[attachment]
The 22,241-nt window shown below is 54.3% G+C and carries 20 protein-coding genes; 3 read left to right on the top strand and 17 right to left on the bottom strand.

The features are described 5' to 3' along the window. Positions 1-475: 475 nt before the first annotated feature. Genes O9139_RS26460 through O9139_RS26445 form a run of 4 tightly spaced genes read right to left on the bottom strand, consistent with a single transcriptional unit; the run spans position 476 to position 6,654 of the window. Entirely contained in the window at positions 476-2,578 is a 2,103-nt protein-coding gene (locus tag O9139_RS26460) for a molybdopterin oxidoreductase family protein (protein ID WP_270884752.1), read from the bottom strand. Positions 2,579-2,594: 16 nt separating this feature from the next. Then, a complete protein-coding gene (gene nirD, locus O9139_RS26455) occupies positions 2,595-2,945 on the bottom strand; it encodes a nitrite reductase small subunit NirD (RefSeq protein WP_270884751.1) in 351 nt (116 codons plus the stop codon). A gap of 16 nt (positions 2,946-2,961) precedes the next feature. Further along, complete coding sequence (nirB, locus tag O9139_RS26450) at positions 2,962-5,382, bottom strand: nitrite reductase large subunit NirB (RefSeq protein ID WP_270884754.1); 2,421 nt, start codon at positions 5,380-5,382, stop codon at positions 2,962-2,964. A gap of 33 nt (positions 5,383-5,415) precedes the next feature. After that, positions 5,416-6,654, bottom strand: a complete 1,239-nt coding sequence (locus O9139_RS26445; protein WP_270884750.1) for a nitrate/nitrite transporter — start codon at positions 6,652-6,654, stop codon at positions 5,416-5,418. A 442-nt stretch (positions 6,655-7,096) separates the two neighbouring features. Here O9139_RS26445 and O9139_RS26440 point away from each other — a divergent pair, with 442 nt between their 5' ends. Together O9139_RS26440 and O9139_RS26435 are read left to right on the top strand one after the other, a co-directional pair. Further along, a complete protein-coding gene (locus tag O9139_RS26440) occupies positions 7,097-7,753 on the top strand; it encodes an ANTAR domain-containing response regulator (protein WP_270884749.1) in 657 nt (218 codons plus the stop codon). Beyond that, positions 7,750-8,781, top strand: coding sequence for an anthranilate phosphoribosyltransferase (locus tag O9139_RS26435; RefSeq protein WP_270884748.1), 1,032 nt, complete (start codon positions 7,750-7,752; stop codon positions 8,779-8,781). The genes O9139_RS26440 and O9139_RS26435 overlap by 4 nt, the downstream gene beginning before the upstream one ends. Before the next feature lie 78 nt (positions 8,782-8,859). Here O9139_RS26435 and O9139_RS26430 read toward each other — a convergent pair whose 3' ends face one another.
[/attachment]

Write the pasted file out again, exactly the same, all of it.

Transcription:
The 22,241-nt window shown below is 54.3% G+C and carries 20 protein-coding genes; 3 read left to right on the top strand and 17 right to left on the bottom strand.

The features are described 5' to 3' along the window. Positions 1-475: 475 nt before the first annotated feature. Genes O9139_RS26460 through O9139_RS26445 form a run of 4 tightly spaced genes read right to left on the bottom strand, consistent with a single transcriptional unit; the run spans position 476 to position 6,654 of the window. Entirely contained in the window at positions 476-2,578 is a 2,103-nt protein-coding gene (locus tag O9139_RS26460) for a molybdopterin oxidoreductase family protein (protein ID WP_270884752.1), read from the bottom strand. Positions 2,579-2,594: 16 nt separating this feature from the next. Then, a complete protein-coding gene (gene nirD, locus O9139_RS26455) occupies positions 2,595-2,945 on the bottom strand; it encodes a nitrite reductase small subunit NirD (RefSeq protein WP_270884751.1) in 351 nt (116 codons plus the stop codon). A gap of 16 nt (positions 2,946-2,961) precedes the next feature. Further along, complete coding sequence (nirB, locus tag O9139_RS26450) at positions 2,962-5,382, bottom strand: nitrite reductase large subunit NirB (RefSeq protein ID WP_270884754.1); 2,421 nt, start codon at positions 5,380-5,382, stop codon at positions 2,962-2,964. A gap of 33 nt (positions 5,383-5,415) precedes the next feature. After that, positions 5,416-6,654, bottom strand: a complete 1,239-nt coding sequence (locus O9139_RS26445; protein WP_270884750.1) for a nitrate/nitrite transporter — start codon at positions 6,652-6,654, stop codon at positions 5,416-5,418. A 442-nt stretch (positions 6,655-7,096) separates the two neighbouring features. Here O9139_RS26445 and O9139_RS26440 point away from each other — a divergent pair, with 442 nt between their 5' ends. Together O9139_RS26440 and O9139_RS26435 are read left to right on the top strand one after the other, a co-directional pair. Further along, a complete protein-coding gene (locus tag O9139_RS26440) occupies positions 7,097-7,753 on the top strand; it encodes an ANTAR domain-containing response regulator (protein WP_270884749.1) in 657 nt (218 codons plus the stop codon). Beyond that, positions 7,750-8,781, top strand: coding sequence for an anthranilate phosphoribosyltransferase (locus tag O9139_RS26435; RefSeq protein WP_270884748.1), 1,032 nt, complete (start codon positions 7,750-7,752; stop codon positions 8,779-8,781). The genes O9139_RS26440 and O9139_RS26435 overlap by 4 nt, the downstream gene beginning before the upstream one ends. Before the next feature lie 78 nt (positions 8,782-8,859). Here O9139_RS26435 and O9139_RS26430 read toward each other — a convergent pair whose 3' ends face one another.